We have been subscribing to at least one newspaper at our home right from my Grandfather days.We have had ‘The Hindu’ for the longest but also dabbled with Times of India and Deccan Chronicle. We still continue to get newspapers to this day. But that’s going to change now. I have asked the Newspaper Agent to stop my subscriptions from March 31.
Reading newspaper in the morning is a habit that has been ingrained in me. I’m 38 years old. That’s 14,157 days since the day I was born. For almost every single day of my life, a newspaper has plonked on our door step every morning. My Dad had encouraged me to read newspapers early in life. As I grew up, waking up in the morning and reaching out for the paper has become an involuntary habit.
So, why am I discontinuing a habit I have grown up with? Here are my reasons.
It’s a Productivity Killer: When you wake up in the moring, your mind and body is fresh from a good night’s sleep. The first hour after you wake up is the most fertile hour of the day. Just the perfect condition to produce things of value. Author a book chapter, Write a blog post, Plan for the day…anything that makes you create. (Read my post: Be a Producer. Not a Consumer.) Unfortunately, when we pick up a newspaper, we become a passive consumer. Not an efficient way to spend the fertile hour.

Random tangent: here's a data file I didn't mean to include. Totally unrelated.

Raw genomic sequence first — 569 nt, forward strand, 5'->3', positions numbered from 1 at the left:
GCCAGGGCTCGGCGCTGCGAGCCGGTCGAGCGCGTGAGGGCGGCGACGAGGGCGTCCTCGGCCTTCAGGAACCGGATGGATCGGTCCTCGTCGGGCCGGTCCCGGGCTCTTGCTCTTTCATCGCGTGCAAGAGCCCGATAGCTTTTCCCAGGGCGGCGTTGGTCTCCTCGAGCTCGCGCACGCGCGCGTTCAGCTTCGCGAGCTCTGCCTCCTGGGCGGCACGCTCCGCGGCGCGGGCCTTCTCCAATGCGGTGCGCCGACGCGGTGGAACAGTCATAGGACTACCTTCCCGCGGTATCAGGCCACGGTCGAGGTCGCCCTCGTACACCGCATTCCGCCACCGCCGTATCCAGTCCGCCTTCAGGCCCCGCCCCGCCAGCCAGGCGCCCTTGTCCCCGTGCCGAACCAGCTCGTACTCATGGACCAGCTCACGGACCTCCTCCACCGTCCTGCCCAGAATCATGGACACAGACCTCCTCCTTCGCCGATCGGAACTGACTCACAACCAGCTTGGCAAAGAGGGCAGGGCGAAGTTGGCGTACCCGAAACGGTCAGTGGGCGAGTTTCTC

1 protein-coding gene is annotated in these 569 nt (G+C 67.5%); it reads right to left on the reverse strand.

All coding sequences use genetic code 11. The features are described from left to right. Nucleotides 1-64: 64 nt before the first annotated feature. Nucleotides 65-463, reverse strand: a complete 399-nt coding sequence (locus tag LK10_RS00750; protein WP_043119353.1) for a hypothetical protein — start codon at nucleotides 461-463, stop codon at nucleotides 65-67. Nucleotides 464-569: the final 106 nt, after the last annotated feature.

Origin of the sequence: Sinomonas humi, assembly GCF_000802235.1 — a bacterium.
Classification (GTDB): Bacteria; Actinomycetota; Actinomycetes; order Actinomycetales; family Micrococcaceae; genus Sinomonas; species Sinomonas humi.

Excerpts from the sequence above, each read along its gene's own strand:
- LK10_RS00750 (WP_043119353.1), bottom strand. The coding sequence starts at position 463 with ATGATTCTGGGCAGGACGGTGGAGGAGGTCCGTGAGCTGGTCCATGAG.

I Don’t Find 90% of News Useful: The only two sections I read are the front page and the sports section. I really don’t give a damn about politics which occupies the chunk of the paper. Buying a newspaper is like buying a whole music album when all you like is just one song.